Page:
Some of the more common uses of hash functions.
Hash Function Algorithms
RS Hash Function
A simple hash function from Robert Sedgwicks Algorithms in C book.
JS Hash Function
A bitwise hash function written by Justin Sobel.
PJW Hash Functionh
This hash algorithm is based on work by Peter J. Weinberger of AT&T Bell Labs. The book Compilers (Principles, Techniques and Tools) by Aho, Sethi and Ulman, recommends the use of hash functions that employ the hashing methodology found in this particular algorithm.
ELF Hash Function
Similar to the PJW Hash function, but tweaked for 32-bit processors. Its the hash function widely used on most UNIX systems.
BKDR Hash Function
This hash function comes from Brian Kernighan and Dennis Ritchie's book "The C Programming Language". It is a simple hash function using a strange set of possible seeds which all constitute a pattern of 31....31...31 etc, it seems to be very similar to the DJB hash function.
SDBM Hash Function
This is the algorithm of choice which is used in the open source SDBM project. The hash function seems to have a good over-all distribution for many different data sets. It seems to work well in situations where there is a high variance in the MSBs of the elements in a data set.
DJB Hash Function
An algorithm produced by Professor Daniel J. Bernstein and shown first to the world on the usenet newsgroup comp.lang.c. It is one of the most efficient hash functions ever published.
DEK Hash Function
An algorithm proposed by Donald E. Knuth in The Art Of Computer Programming Volume 3, under the topic of sorting and search chapter 6.4.
AP Hash Function
An algorithm produced by Arash Partow.
BP Hash Function
That code converts a (7-bit) ASCII string of at most (4 or 9) characters into a unique (32- or 64-)bit integer, depending on the platform. If more characters are given, the first n-(5 or 10) characters are ignored, the low (4 or 1) bits of the next character are used, and the last (4 or 9) characters are used in full. The code does not use the length of the string, so leading null characters are ignored.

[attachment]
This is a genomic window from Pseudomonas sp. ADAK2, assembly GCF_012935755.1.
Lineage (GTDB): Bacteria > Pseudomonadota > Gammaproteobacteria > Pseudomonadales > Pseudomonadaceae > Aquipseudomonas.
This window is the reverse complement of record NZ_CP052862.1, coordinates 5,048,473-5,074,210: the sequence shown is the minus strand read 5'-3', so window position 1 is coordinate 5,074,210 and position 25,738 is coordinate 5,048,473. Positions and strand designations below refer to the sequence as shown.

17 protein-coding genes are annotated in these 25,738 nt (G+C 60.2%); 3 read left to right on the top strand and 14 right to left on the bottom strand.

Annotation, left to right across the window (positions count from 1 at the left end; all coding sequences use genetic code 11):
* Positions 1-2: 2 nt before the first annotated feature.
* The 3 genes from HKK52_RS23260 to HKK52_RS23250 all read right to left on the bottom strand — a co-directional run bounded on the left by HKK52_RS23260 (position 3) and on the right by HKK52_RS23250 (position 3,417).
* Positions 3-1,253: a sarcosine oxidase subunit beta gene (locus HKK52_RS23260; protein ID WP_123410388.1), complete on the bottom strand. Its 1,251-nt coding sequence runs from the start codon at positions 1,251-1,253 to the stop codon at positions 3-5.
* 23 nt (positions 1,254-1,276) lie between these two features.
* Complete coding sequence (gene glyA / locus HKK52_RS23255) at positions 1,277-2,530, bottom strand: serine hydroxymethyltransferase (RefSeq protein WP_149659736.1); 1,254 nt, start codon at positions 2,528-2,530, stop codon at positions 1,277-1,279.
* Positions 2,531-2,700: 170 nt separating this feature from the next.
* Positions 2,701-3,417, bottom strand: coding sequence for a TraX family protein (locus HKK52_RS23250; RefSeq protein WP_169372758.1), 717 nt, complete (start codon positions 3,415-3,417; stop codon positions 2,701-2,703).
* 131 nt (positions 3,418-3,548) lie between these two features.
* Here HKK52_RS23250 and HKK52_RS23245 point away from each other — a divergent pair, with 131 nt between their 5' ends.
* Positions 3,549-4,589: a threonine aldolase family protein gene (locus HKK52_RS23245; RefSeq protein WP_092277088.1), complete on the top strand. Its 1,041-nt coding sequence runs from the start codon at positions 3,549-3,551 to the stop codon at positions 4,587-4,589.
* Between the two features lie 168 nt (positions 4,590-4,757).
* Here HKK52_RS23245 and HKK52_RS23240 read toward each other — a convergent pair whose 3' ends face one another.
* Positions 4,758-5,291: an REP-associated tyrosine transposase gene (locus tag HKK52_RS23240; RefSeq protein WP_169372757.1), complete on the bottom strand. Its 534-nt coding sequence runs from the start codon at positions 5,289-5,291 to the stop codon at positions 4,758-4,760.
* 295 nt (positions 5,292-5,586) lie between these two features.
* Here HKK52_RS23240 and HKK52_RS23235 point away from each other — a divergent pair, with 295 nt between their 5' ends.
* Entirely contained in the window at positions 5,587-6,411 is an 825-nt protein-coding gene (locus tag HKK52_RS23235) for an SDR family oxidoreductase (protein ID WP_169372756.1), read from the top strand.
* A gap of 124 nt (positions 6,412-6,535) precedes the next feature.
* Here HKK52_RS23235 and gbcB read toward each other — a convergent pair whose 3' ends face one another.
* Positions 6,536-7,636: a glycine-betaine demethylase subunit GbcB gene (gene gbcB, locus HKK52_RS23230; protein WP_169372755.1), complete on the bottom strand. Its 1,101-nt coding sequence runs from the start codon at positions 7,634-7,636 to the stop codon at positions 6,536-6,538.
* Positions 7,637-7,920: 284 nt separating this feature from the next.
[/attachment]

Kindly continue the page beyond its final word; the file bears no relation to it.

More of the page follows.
FNV Hash Function
The basis of the FNV hash algorithm was taken from an idea sent as reviewer comments to the IEEE POSIX P1003.2 committee by Glenn Fowler and Phong Vo back in 1991.
MurmurHash is a non-cryptographic hash function suitable for general hash-based lookup.It was created by Austin Appleby in 2008.It comes in 3 variants - a 32-bit version that targets low latency for hash table use and two 128-bit versions for generating unique identifiers for large blocks of data, one each for x86 and x64 platforms.
$npm install node-hashes --save
var hashes = ;var ret = hashes;
var hashes = ;var seed = 32;var ret = hashes;for var i=0; i<retlength; i++console;
- RsHash(key) x 2,146,582 ops/sec ±0.36% (93 runs sampled)
- JSHash(key) x 2,182,381 ops/sec ±0.35% (92 runs sampled)
- PJWHash(key) x 1,926,879 ops/sec ±0.30% (93 runs sampled)
- ELFHash(key) x 1,891,659 ops/sec ±0.38% (90 runs sampled)
- BKDRHash(key) x 1,857,905 ops/sec ±0.64% (91 runs sampled)
- ELFHash(key) x 1,894,290 ops/sec ±0.34% (89 runs sampled)
- SDBMHash(key) x 1,912,925 ops/sec ±0.54% (90 runs sampled)
- DJBHash(key) x 2,030,426 ops/sec ±0.23% (93 runs sampled)
- DEKHash(key) x 1,913,679 ops/sec ±0.52% (92 runs sampled)
- BPHash(key) x 1,970,864 ops/sec ±0.43% (91 runs sampled)
- FNVHash(key) x 1,784,257 ops/sec ±0.51% (90 runs sampled)
- APHash(key) x 1,780,209 ops/sec ±0.39% (92 runs sampled)
- MurmurHash3_x86_32(key, 42) x 2,491,832 ops/sec ±0.42% (91 runs sampled)
- MurmurHash3_x86_128(key, 42) x 580,621 ops/sec ±0.51% (91 runs sampled)
- Fastest is MurmurHash3_x86_32(key, 42)
- MurmurHash3_x86_32(key [,seed]);
- MurmurHash3_x86_128(key [,seed]);